In each individual match you may or may not see a tree associated with them. If you and them share a public tree which you have linked to your DNA kit you will be able to see where exactly you both share. Keep in mind this data can be messy if your DNA matches do not have their tree’s correct. This is a situation where Ancestry users are the culprit for skewed data rather than Ancestry themselves. However, there is one place where Ancestry gets very confusing and it is, again, up to the user’s due diligence to sort through the data.
The algorithm does not get it right all the time. This is not a jab at Ancestry it is just a fact. By displaying the cousins the way they do (as listed above) they fail to take into account half cousins and cousins removed. This means that a match under “Extended Family” 4th – 6th cousins might be much closer than Ancestry shows. This is a huge thing to remember when searching for biological family or working on unknown parentage and adoptee cases. If you sign in to Ancestry and don’t have super close matches, don’t be discouraged. Just dive into the data and you will find more answers than you would have ever expected.
In order to determine whether or not the algorithm is accurate in their categorizing of your DNA matches, you have to approach each match individually. There are many tools online that help you determine this but my favorite, and the most user friendly, is the Shared cM Project from DNAPainter.com. By placing the shared amount of cM between you and your match, this algorithm produces the most likely scenario through which you and this cousin relate. One of my favorite examples of this tool in practice is of Johnny and his “extended family” DNA match Alice.
Johnny and Alice Example
Johnny shares 62 cM with a DNA match named Alice who his consumer website lists as a “4th – 6th cousin”. Johnny turns to the shared cM tool to determine how it is they likely relate to one another. The shared cM tool populates the following:
Johnny, from this tool, is visually able to determine that he is most likely (31%) related to Alice is a 2nd Cousin twice or three times removed or a Half 3rd Cousin or 3rd cousin once removed. Using this data they are able to determine that Alice and Johnny share a set of great great grandparents. Their generations are quite different and, with some family research, they are able to determine they are 2nd cousins 3 times removed.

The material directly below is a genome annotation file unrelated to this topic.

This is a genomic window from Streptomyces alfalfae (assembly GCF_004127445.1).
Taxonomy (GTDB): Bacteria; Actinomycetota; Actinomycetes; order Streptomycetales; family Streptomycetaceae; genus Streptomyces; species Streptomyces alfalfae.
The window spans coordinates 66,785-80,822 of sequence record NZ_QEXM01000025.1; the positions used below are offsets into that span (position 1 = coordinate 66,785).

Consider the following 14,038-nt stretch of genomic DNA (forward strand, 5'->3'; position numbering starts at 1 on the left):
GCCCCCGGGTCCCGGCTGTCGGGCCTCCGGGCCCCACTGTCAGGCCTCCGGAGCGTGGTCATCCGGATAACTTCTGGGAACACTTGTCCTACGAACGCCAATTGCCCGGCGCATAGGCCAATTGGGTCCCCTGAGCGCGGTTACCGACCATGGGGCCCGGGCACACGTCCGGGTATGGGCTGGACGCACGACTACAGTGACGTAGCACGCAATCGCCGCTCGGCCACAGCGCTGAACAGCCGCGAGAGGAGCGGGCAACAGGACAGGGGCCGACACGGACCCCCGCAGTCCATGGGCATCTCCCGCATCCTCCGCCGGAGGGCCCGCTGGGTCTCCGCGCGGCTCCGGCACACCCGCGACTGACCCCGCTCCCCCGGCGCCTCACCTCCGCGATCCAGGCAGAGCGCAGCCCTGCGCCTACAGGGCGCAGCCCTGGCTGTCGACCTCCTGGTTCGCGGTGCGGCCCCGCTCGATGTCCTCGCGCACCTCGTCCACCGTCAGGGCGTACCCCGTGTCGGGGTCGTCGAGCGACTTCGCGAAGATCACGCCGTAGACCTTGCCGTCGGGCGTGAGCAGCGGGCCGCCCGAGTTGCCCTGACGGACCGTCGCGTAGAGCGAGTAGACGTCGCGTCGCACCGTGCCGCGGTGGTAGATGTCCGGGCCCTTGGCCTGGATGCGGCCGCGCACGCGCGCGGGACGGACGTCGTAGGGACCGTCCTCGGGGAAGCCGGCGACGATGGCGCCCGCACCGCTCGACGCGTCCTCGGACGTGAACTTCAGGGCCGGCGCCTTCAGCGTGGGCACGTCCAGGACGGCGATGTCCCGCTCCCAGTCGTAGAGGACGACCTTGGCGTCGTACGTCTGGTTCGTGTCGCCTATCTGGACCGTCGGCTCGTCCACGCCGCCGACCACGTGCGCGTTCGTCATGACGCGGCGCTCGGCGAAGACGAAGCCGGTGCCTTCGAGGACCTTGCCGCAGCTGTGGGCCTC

Not a 4th – 6th Cousin.
Johnny learned to approach each DNA match independently in order to pinpoint their relationship.
With the amount of data Ancestry sorts through and implements into their algorithm, it is probably much easier for them to not include halves or removed into their cousin categorization. Perhaps in the future it something they might work on implementing but, until then, it really is not that difficult to determine your relation to cousins through other online tools. Especially when they’re free.
Pardon my ominous “Yes and No” comment at the beginning of this article in relation to whether or not AncestryDNA results can be wrong. I hope you can understand why I made that comment. Ancestry will never be untruthful to their consumers as they talk a very big talk about “customer obsession” and they want to ensure that their consumers are getting the most accurate and up-to-date genetic information all the while maintaining a two-way street of trust. See my complete Ancestry DNA review.
Just remember that when viewing your ethnicity estimate that it is just an “estimate” and keep on checking your account for updates. Also, remember to do your due diligence in determining whether or not you are more closely related to the DNA matches that populate within the “extended family” category. Through updates and advancements in DNA technology, Ancestry is going to provide the most accurate data to its consumers. Just be patient, roll up your sleeves and jump on in!